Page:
Advocacy often begins when you share your story or message in a way that makes people care about you, your company and your industry.
“There are ways that we can get ourselves, our industry, our individual companies into the news,” said Cary Martin, of Little Rock Coaches. “The more media attention we get, the better it is for the industry. And the more people are familiar with what we do, the more on our side they tend to be.”
Martin, a former TV news anchor, brought his expertise to a recent UMA Town Hall as part of an expert panel that included Clarence Cox, of Georgia Coach Lines; James Wang, of Peoria Charter Coach; and Patricia Plodzeen, of Patricia Plodzeen Public Relations.
They had lots of tips to share about how they successfully get stories picked up by the news media.
Martin recommends going to a TV station or newspaper’s website and finding the icon asking for story ideas. It’s best to submit a press release that has the who, what, when, where and why, along with contact information.
The secret to writing a compelling press release is being active, engaging and having mass appeal, Martin says.
Localizing a national story
“You can call the assignment desk and ask to speak with the assignment editor, who helps choose the stories that are being covered that day,” said Martin, explaining that reaching out to an assignment editor, a producer or a reporter also is a good place to share a story.
News organizations are often looking for a way to localize a national story.
A lot of times, they will look at a story that is getting national attention. During Hurricane Ida, Martin reached out to local media organizations in Little Rock to let them know he was sending motorcoaches to do evacuations.
“Every story should have a ‘today’ hook,” said Martin. “They’re probably not going to do a story today that could be done next week. Newspeople tend to keep pushing those off, looking for a today peg. If you’ve got motorcoaches leaving for hurricane evacuations today, they need to know that.”
He says a national story that every operator is experiencing is the driver shortage, which is creating a disruption for local sports teams and students.
“A group is being left without transportation; the media is going to want to go show those people getting in caravans and cars, and how they’re overcoming that shortage. But then they’re also going to come to you, especially if you pitch that story on how you might be able to help that situation. Maybe you’re trying to hire drivers or you’re buying more coaches or whatever the case may be. So, that’s how we kind of work our way into that story.”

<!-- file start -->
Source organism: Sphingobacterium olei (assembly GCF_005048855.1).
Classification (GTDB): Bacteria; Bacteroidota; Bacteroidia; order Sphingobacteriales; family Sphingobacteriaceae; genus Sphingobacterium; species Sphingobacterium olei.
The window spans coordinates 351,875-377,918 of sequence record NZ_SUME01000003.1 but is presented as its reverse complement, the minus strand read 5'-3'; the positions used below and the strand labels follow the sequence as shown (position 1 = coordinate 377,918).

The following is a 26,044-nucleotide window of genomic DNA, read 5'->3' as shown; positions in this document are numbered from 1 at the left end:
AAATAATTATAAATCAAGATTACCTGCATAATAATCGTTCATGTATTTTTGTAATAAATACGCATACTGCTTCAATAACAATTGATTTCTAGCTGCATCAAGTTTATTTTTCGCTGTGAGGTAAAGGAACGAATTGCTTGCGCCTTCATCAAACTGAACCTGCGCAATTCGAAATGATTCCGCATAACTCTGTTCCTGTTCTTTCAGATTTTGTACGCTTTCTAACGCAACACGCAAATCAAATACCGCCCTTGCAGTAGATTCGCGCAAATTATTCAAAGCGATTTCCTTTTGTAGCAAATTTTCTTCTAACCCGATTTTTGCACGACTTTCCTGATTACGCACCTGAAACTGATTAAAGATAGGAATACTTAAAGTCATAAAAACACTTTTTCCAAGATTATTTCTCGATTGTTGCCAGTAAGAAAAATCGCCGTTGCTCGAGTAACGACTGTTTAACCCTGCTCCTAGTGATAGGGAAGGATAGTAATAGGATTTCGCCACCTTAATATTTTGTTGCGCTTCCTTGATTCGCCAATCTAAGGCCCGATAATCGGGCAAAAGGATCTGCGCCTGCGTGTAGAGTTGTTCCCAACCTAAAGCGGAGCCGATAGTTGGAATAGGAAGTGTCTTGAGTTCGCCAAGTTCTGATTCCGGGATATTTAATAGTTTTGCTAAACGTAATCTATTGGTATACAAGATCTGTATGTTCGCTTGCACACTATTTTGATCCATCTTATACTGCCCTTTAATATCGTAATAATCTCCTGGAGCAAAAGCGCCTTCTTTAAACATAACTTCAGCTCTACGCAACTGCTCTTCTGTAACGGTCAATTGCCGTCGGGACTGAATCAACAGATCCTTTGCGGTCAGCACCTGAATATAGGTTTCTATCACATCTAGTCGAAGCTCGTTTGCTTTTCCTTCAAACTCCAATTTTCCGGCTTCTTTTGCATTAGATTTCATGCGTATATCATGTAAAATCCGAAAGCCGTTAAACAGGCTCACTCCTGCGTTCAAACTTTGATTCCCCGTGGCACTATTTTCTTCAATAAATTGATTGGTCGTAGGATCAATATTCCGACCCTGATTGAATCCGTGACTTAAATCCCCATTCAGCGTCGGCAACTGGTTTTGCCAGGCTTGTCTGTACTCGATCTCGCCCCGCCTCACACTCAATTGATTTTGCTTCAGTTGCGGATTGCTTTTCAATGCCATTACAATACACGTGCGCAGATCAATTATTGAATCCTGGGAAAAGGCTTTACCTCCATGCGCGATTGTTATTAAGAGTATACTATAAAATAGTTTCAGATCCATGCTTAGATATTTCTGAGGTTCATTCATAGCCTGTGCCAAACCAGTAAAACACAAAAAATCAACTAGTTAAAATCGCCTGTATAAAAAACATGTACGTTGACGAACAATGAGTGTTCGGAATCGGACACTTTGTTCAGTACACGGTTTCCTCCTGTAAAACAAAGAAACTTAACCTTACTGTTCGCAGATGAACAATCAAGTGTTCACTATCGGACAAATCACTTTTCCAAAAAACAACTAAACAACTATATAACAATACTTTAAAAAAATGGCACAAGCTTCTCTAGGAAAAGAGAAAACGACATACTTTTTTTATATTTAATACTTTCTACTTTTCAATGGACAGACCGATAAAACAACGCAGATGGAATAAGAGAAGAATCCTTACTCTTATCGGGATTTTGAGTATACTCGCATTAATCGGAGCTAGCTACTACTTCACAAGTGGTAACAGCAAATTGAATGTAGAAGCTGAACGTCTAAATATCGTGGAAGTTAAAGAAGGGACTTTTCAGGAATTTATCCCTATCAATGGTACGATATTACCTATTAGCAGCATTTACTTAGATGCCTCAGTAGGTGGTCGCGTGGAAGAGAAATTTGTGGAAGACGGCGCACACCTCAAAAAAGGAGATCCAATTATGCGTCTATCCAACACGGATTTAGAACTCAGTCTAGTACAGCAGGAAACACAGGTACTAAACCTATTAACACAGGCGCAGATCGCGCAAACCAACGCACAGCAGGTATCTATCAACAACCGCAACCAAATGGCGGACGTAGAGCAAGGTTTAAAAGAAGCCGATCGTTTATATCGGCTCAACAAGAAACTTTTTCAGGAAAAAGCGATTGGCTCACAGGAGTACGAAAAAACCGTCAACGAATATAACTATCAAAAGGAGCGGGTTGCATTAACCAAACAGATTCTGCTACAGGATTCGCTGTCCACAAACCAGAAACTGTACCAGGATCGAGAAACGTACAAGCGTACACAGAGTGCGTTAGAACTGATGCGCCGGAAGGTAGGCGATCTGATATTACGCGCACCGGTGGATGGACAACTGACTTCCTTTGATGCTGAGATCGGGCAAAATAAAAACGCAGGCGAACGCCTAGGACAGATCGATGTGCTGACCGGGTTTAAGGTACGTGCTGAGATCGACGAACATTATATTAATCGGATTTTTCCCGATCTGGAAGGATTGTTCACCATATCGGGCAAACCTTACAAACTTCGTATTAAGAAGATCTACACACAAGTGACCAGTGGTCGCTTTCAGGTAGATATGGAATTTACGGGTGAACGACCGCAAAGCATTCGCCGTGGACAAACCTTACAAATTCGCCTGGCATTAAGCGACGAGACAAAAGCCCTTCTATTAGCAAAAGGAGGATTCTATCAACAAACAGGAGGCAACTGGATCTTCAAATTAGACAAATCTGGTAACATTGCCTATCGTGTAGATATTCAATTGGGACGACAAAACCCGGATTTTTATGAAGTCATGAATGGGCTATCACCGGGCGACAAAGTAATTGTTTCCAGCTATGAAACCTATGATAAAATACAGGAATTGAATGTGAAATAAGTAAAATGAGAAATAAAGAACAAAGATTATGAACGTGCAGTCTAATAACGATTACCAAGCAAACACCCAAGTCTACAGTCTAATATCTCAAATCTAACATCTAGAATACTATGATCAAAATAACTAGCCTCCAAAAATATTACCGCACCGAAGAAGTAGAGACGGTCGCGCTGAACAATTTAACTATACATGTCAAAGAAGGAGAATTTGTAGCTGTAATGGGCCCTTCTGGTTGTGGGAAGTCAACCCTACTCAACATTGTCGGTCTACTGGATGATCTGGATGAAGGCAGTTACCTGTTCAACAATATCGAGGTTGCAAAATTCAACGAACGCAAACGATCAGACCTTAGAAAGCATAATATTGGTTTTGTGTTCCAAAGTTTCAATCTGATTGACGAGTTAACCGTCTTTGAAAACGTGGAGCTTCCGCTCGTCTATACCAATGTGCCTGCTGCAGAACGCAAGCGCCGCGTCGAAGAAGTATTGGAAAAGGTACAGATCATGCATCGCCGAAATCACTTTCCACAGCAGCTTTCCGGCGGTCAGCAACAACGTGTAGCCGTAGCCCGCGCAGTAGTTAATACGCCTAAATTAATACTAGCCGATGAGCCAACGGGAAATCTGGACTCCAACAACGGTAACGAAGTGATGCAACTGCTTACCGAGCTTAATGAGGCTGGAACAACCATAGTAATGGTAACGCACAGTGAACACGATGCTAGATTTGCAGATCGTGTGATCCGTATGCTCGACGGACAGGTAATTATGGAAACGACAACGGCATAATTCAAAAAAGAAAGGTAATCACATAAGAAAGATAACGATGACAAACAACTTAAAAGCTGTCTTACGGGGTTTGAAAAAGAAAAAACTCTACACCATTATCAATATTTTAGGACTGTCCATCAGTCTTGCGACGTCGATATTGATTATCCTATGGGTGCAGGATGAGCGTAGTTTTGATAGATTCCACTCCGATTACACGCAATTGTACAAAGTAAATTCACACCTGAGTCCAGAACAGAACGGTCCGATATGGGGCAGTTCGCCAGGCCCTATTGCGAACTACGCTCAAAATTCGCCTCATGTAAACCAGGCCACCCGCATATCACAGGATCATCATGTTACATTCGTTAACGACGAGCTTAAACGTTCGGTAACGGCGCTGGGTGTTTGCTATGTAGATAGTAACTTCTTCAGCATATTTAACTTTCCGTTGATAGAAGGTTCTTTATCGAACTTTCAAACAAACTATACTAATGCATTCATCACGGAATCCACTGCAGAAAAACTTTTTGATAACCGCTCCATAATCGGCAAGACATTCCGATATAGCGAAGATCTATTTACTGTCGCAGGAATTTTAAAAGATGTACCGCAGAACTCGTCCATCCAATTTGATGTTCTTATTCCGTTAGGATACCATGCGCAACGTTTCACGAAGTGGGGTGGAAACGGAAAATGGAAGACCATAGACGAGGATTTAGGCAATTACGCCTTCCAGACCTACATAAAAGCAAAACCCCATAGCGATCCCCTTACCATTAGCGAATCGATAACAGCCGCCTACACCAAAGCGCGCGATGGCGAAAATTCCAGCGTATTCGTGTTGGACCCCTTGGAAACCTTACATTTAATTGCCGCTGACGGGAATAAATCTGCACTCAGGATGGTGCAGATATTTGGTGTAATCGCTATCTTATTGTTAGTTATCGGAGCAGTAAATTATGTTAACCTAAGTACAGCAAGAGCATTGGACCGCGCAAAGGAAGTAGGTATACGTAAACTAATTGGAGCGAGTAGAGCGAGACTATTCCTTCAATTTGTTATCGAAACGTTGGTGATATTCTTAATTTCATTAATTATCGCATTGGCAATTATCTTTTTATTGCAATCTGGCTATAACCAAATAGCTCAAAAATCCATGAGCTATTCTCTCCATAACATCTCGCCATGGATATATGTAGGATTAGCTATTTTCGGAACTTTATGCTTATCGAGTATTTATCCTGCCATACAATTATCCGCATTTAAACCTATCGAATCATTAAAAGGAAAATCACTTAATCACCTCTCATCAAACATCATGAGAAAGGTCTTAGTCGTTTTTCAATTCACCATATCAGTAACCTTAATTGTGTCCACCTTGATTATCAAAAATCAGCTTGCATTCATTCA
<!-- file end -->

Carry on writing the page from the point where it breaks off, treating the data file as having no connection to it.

Martin also takes a nonchalant approach when it comes to pitching a news story to the media.
“I’ll say, ‘Hey, here’s a story that affects a lot of people, and here’s my phone number if you want more information,” said Martin, who says he wants to convey that he isn’t “someone who’s looking for their five minutes of fame. This is someone who might have legitimate information. Then it becomes something that they’re more likely to chase.”
Highlighting good things
Cox takes a little different approach.
“I look for opportunities to highlight the good things that we do,” said Cox, who first learned how to work with journalists during his law enforcement career. Those relationships have resulted in coverage of his many humanitarian efforts, including recently leading a convoy to Louisiana to deliver supplies to survivors of Hurricane Ida.
What began during his law enforcement years, and when he was president of the National Organization of Black Law Enforcement Executives, was his desire to support the community. As he transitioned into taking over his family’s motorcoach business, he continued to find ways to make a difference.
“As I have to segue into the motorcoach industry, I’ve taken some of those things and capitalized on them,” said Cox, who encouraged operators to think about ways they could support the community. “We’ve got so many opportunities. It would be awesome to donate a bus to take some senior citizens, who never get out, to a fall festival. You call the media and let them know.”
He encourages people to build a relationship with a station’s community affairs division. “Tell them what you’re doing. Most people are just so afraid of the media because of all the bad things that they report, but you’ve got to put a spin on it to try to make it as good as you can.”
Building an audience
Wang connects to his audience directly as a YouTuber.
“Be yourself, talk to your camera or your phone as if your best friend is with you on a motorcoach trip, and you have to explain why I’m doing this,” said Wang, who has a YouTube channel devoted to motorcoach operator life, with more than 14,000 subscribers.
Wang, who moved with his family to the United States from China when he was 5 years old, remembers that he loved motorcoaches from first sight, describing them as basically luxury airlines on wheels. He began driving buses in college. After graduating with an MBA, he realized he wanted to continue driving buses. At Peoria Coach, he’s able to drive while putting his MBA to work as a partner in the business.
He decided to launch a YouTube channel devoted to drivers to raise the position’s prestige to what it is in England and Germany.
“I decided I want people to know what it’s like to be a bus driver,” said Wang, who began using an old JVC camera that had been collecting dust. He almost quit before he got started but stuck with it.
“I just kind of played around. I watched other vloggers do their thing and learned from them,” said Wang, who thinks the industry needs more of a presence on YouTube and other social media platforms.
Listen to all of their tips by watching the recorded video.